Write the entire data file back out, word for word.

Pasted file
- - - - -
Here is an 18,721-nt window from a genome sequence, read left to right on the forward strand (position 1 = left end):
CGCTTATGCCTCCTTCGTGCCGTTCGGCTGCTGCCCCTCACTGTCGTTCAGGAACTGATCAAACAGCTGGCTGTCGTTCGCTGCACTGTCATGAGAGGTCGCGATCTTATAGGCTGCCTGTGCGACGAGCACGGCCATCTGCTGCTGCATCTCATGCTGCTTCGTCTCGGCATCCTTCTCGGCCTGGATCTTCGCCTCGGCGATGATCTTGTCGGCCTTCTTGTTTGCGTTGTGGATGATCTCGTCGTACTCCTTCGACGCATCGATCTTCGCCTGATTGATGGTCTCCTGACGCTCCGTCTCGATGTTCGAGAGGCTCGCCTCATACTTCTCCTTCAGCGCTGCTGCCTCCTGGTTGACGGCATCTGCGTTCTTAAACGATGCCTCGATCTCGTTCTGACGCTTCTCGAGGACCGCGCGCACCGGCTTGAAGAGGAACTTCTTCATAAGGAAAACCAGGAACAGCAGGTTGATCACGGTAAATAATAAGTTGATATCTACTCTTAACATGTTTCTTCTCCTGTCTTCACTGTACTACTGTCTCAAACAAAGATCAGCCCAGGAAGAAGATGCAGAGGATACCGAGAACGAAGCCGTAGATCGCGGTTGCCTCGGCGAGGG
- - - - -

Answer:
Here is an 18,721-nt window from a genome sequence, read left to right on the forward strand (position 1 = left end):
CGCTTATGCCTCCTTCGTGCCGTTCGGCTGCTGCCCCTCACTGTCGTTCAGGAACTGATCAAACAGCTGGCTGTCGTTCGCTGCACTGTCATGAGAGGTCGCGATCTTATAGGCTGCCTGTGCGACGAGCACGGCCATCTGCTGCTGCATCTCATGCTGCTTCGTCTCGGCATCCTTCTCGGCCTGGATCTTCGCCTCGGCGATGATCTTGTCGGCCTTCTTGTTTGCGTTGTGGATGATCTCGTCGTACTCCTTCGACGCATCGATCTTCGCCTGATTGATGGTCTCCTGACGCTCCGTCTCGATGTTCGAGAGGCTCGCCTCATACTTCTCCTTCAGCGCTGCTGCCTCCTGGTTGACGGCATCTGCGTTCTTAAACGATGCCTCGATCTCGTTCTGACGCTTCTCGAGGACCGCGCGCACCGGCTTGAAGAGGAACTTCTTCATAAGGAAAACCAGGAACAGCAGGTTGATCACGGTAAATAATAAGTTGATATCTACTCTTAACATGTTTCTTCTCCTGTCTTCACTGTACTACTGTCTCAAACAAAGATCAGCCCAGGAAGAAGATGCAGAGGATACCGAGAACGAAGCCGTAGATCGCGGTTGCCTCGGCGAGGG